Thoughts On Unitarian Universalim, Grief, and Beloved Community

from Ximena Meissgeier

About a year ago, I attended my first Unitarian Universalist service. I watched Rev. Gretchen speak candidly but gracefully about progressive issues. I laughed when Rev. Sean made a Beyoncé joke, and I was engulfed by the way the church had notes of my past traditional religious life, but yet it had its own spiritual energy. When the song “Come, Come Whoever You Are” was sung, it struck my core. I was what the words said. I was a “wanderer worshiper, lover of leaving,” and then I knew that this was now my church, my sanctuary, my family.

Since then I have had many religious experiences. I volunteered with the congregation on numerous projects, I listened to many services that healed my wounds, and felt the emotional support I had so desperately needed. One thing I had not experienced however was the death of a loved one as a Unitarian Universalist. Then my childhood friend passed away in a traumatic and unexpected way this past July.

I was drowning in grief. He was a bright and lively 20-year-old. He was the first person who told me Santa Claus didn’t exist, and he snuck me out to my first party in high school. How could this happen?

I remember attending the services following his death. I was so angry; how could these people be praying to a God who didn’t save this beautiful man. Didn’t they realize we were gathered here because their prayers didn’t work? I went through the motions of Christian ceremonies but was not present. The priest officiating the service said that now was our time to turn to our faith in Jesus and become strong through him. That did nothing to alleviate my grief. My mother assured me he was in a better place. All my friends posted Facebook pictures saying that they will see him soon. I even became jealous because as an atheist, I lacked the comfort that my Christian friends had. The following days were some of the lowest in my life.

Then came Sunday, and it was time to go to the UU service. While I was away, I had emailed Rev. Sean, about my loss, and he forwarded my information to a grief supporter named Karen. I had never met her before, and I wanted to thank her for calling me and checking up on me as the days passed. Those calls meant a lot to me. I have yet to come out as a UU to my family and I could not express my thoughts on death with anyone. But she listened. She texted. She was there.

As I walked into the church, I bumped into Christopher Lamb, a lifelong UU who is about to become the interim minister in Boulder. I had previously spent a lot of time with Christopher and his wife Amber at the Spirit Quest Camp. I often tell my husband that they are my #marriagegoals because of how they treat each other and how they treat the people around them. I told Christopher about what I was going through, and he looked at me like he cared. Which I knew he did, by the way he listened with patience and offered his condolences. Later, he sent me an email with resources about the grief process.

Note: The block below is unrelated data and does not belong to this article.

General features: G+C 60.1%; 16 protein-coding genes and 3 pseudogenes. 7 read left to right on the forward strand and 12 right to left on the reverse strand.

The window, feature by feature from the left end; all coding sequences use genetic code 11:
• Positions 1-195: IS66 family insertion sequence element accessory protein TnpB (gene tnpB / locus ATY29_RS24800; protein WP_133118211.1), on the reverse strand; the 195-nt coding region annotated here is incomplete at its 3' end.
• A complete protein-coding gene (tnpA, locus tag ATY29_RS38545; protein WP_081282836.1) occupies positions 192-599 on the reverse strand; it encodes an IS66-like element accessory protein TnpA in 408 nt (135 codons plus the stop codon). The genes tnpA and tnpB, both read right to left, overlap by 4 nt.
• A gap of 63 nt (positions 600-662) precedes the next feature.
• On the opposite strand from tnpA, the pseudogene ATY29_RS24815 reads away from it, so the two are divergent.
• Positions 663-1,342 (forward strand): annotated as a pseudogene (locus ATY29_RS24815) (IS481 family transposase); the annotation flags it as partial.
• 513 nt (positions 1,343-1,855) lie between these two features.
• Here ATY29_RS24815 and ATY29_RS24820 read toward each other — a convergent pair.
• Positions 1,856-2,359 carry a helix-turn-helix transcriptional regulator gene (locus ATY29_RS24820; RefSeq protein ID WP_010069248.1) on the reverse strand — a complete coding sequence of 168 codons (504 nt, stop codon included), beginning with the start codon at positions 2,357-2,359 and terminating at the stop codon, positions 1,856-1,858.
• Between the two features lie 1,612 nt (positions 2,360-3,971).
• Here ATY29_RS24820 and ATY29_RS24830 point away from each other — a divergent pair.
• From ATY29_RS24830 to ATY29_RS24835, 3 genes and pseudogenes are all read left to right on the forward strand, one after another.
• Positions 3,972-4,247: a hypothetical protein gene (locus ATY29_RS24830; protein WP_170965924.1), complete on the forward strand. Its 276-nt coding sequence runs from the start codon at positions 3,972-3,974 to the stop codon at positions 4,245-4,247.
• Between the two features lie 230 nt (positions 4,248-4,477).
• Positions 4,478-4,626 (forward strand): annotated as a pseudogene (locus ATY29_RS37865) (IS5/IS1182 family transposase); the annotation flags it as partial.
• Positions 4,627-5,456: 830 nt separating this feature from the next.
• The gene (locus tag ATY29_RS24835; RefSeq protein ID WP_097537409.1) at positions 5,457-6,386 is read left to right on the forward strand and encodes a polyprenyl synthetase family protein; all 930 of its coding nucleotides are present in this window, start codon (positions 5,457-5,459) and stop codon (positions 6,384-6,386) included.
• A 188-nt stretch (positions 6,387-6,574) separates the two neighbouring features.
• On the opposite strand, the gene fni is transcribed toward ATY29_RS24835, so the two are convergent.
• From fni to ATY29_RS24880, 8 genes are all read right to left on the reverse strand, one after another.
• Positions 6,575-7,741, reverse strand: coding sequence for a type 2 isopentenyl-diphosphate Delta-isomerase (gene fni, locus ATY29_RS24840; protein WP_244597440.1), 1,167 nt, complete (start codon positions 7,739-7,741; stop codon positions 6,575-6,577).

After church, I finally felt like I could start to breathe again.  I don’t know if it was the way I was greeted when I walked through the doors, or how my spirit was at ease after singing with the congregation. Maybe it was hearing my friend’s name during the service, how his life was acknowledged within my own church walls. Through my pain, I have only felt closer to the church. I have read more about the core UU belief and have felt a greater sense of connection with the faith. I know what type of UU I want to be. I want to be daring like Rev. Gretchen, fighting for my beliefs. I want to make people smile the way Rev. Sean does. I want to volunteer my time like Karen, with a service that might not be exciting or fun, but nevertheless crucial to the church, and like Christopher I want people to know that I will always be there for people when they need it the most.

The UU principles look great written on paper. They were written with lots of wisdom and they truly made a unique faith. But the UU principles embodied by real people are beautiful. They are what keep me coming back to church every Sunday.

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Foothills Holiday FUNdraiser Sale & Spring Booklovers Booksale: Join us for This Year’s Experiments in Fundraisers

Foothills Fall Sale Recruitment.pngThe Foothills Rummage Sale has been, for nearly three decades, legendary. Both for people within our church, and for our wider community.

However, a lot of conversation and review by volunteers and staff in the last couple of years culminated in a decision a few months ago to take a time-out from our regular Rummage Sale – at least until there is a new and bigger building.